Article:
A recent case illustrates the importance for cohabiting couples of giving careful consideration to property ownership and inheritance issues.
Ms Cattle had a relationship with her partner, Mr Evans, for many years and when he died she made a claim against his estate under the Inheritance (Provision for Family and Dependants) Act 1975.
When the couple met in 1990, Ms Cattle was living in a property which she owned subject only to a small mortgage. Mr Evans was in the process of divorcing his then wife. He moved in with Ms Cattle for a while and then bought his own property. She subsequently sold her property and bought another.
Although the couple became engaged, they never married. They split up in 1997, but subsequently resumed their relationship in 1999.
In 2002, Ms Cattle sold her property and bought another, again with a small mortgage.
In 2004, the couple bought a property in Spain, in their joint names, which needed a considerable amount of work. Their individual properties in England had been put on the market and when Mr Evans’ house was sold, the proceeds were spent on renovating the Spanish property and he went to live with Ms Cattle. She then sold her home and bought a smaller home for her two children to live in temporarily, the idea being that when they had found homes of their own, it would be rented out. The couple then moved to Spain, where Ms Cattle contributed a substantial sum towards the renovation costs.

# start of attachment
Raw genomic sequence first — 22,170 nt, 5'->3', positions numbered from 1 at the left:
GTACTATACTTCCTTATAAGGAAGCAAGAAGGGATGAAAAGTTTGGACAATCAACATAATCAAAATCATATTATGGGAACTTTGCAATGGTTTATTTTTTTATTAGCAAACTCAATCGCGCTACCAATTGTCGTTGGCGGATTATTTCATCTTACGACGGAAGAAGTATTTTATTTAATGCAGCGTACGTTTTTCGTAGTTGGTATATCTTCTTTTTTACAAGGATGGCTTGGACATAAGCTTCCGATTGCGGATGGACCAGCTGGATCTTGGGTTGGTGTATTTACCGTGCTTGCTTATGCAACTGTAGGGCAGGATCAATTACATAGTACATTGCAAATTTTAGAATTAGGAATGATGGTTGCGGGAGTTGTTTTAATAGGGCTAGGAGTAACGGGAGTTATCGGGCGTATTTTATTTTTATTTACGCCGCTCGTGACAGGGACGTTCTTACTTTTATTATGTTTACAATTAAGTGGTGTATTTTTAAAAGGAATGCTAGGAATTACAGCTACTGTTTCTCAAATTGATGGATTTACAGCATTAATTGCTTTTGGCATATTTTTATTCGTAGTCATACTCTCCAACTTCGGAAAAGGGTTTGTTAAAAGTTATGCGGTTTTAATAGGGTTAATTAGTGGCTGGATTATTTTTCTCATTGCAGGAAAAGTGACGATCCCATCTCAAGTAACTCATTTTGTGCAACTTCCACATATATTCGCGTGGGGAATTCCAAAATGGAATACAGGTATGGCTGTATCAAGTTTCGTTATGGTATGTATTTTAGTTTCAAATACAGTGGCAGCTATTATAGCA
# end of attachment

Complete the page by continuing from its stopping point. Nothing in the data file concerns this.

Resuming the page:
The court concluded that the couple had each invested approximately £60-70,000 in the Spanish property. Eventually, after Mr Evans had inherited some money, they decided to sell the Spanish property and move back to Britain, where they found a suitable property in Wales.
Because Ms Cattle already had a house, the intention was to put the house in Wales in Mr Evans’ sole name, to avoid potential Capital Gains Tax issues. There were delays in completing the purchase of the Welsh property and, in the meantime, the Spanish property was sold and they split the proceeds equally. Eventually, the purchase of the Welsh property went ahead, using only funds from Mr Evans.
When Mr Evans was diagnosed with terminal cancer, he and Ms Cattle instructed solicitors to prepare wills for both of them. Under Mr Evans’ will, the house in Wales would pass to Ms Cattle and the rest of his estate would go to his two adult children. However, he never signed his will and died intestate.
Mr Evans’ family argued that he never had any intention of executing the will, which was Ms Cattle’s idea, and evidence was given that he intended to separate from her.
The court also heard that Ms Cattle had inherited £30,000 from her father, which she had transferred to her son and did not disclose to the court.
Ms Cattle claimed that she was entitled to a share in the property in Wales, because a constructive trust had arisen, and that she was entitled as a dependant to a share in Mr Evans’ estate. The court rejected the first claim, concluding that there had been no intention that the house in Wales would be jointly owned. The couple had kept their financial affairs separate at all times, except with regard to the Spanish property, and there was no indication that the property in Wales was to be treated differently.
However, the court did accept that no financial provision had been made for Ms Cattle and that reasonable provision should be made. Accordingly, an order was made that a property worth no more than £110,000 be purchased for her to live in. The property would be owned by the deceased’s sons, however, with Ms Cattle required to keep it insured.
Contact Cathy Owen or Lucy Williams if you would like advice on any of the issues raised in this article.